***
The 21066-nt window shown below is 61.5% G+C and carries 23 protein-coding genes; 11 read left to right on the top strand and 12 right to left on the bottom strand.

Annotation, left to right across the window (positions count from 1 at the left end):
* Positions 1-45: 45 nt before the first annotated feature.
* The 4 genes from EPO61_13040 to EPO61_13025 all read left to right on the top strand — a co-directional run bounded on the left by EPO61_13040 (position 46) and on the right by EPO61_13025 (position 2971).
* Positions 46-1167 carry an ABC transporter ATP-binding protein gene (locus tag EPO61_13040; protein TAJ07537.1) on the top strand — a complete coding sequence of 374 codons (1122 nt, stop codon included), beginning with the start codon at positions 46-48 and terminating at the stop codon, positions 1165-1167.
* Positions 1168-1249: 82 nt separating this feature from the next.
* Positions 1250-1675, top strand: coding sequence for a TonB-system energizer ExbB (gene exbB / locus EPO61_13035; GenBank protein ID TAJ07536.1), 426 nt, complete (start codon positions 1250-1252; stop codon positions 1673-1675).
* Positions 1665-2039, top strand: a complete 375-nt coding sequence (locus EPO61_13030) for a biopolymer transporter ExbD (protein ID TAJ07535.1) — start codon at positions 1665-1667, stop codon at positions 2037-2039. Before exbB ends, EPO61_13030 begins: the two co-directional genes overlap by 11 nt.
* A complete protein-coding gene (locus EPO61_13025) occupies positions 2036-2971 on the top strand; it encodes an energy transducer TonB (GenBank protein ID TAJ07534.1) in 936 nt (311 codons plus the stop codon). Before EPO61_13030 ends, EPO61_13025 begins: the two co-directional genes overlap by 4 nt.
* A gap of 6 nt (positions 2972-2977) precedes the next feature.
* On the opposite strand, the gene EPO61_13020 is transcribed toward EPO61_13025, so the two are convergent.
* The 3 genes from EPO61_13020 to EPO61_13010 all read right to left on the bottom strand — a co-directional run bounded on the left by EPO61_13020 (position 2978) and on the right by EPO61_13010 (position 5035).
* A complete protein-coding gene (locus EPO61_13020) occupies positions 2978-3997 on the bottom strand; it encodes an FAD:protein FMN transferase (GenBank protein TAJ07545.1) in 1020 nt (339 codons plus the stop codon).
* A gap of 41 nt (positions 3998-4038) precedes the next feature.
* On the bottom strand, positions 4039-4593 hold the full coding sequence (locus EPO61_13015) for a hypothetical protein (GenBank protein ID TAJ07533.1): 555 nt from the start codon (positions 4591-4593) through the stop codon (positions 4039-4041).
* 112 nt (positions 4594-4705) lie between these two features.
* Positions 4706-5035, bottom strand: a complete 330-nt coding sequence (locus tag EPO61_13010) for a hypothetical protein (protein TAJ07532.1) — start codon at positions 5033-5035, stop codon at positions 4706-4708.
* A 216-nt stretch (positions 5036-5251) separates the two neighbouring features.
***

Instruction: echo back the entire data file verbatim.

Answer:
The 21066-nt window shown below is 61.5% G+C and carries 23 protein-coding genes; 11 read left to right on the top strand and 12 right to left on the bottom strand.

Annotation, left to right across the window (positions count from 1 at the left end):
* Positions 1-45: 45 nt before the first annotated feature.
* The 4 genes from EPO61_13040 to EPO61_13025 all read left to right on the top strand — a co-directional run bounded on the left by EPO61_13040 (position 46) and on the right by EPO61_13025 (position 2971).
* Positions 46-1167 carry an ABC transporter ATP-binding protein gene (locus tag EPO61_13040; protein TAJ07537.1) on the top strand — a complete coding sequence of 374 codons (1122 nt, stop codon included), beginning with the start codon at positions 46-48 and terminating at the stop codon, positions 1165-1167.
* Positions 1168-1249: 82 nt separating this feature from the next.
* Positions 1250-1675, top strand: coding sequence for a TonB-system energizer ExbB (gene exbB / locus EPO61_13035; GenBank protein ID TAJ07536.1), 426 nt, complete (start codon positions 1250-1252; stop codon positions 1673-1675).
* Positions 1665-2039, top strand: a complete 375-nt coding sequence (locus EPO61_13030) for a biopolymer transporter ExbD (protein ID TAJ07535.1) — start codon at positions 1665-1667, stop codon at positions 2037-2039. Before exbB ends, EPO61_13030 begins: the two co-directional genes overlap by 11 nt.
* A complete protein-coding gene (locus EPO61_13025) occupies positions 2036-2971 on the top strand; it encodes an energy transducer TonB (GenBank protein ID TAJ07534.1) in 936 nt (311 codons plus the stop codon). Before EPO61_13030 ends, EPO61_13025 begins: the two co-directional genes overlap by 4 nt.
* A gap of 6 nt (positions 2972-2977) precedes the next feature.
* On the opposite strand, the gene EPO61_13020 is transcribed toward EPO61_13025, so the two are convergent.
* The 3 genes from EPO61_13020 to EPO61_13010 all read right to left on the bottom strand — a co-directional run bounded on the left by EPO61_13020 (position 2978) and on the right by EPO61_13010 (position 5035).
* A complete protein-coding gene (locus EPO61_13020) occupies positions 2978-3997 on the bottom strand; it encodes an FAD:protein FMN transferase (GenBank protein TAJ07545.1) in 1020 nt (339 codons plus the stop codon).
* A gap of 41 nt (positions 3998-4038) precedes the next feature.
* On the bottom strand, positions 4039-4593 hold the full coding sequence (locus EPO61_13015) for a hypothetical protein (GenBank protein ID TAJ07533.1): 555 nt from the start codon (positions 4591-4593) through the stop codon (positions 4039-4041).
* 112 nt (positions 4594-4705) lie between these two features.
* Positions 4706-5035, bottom strand: a complete 330-nt coding sequence (locus tag EPO61_13010) for a hypothetical protein (protein TAJ07532.1) — start codon at positions 5033-5035, stop codon at positions 4706-4708.
* A 216-nt stretch (positions 5036-5251) separates the two neighbouring features.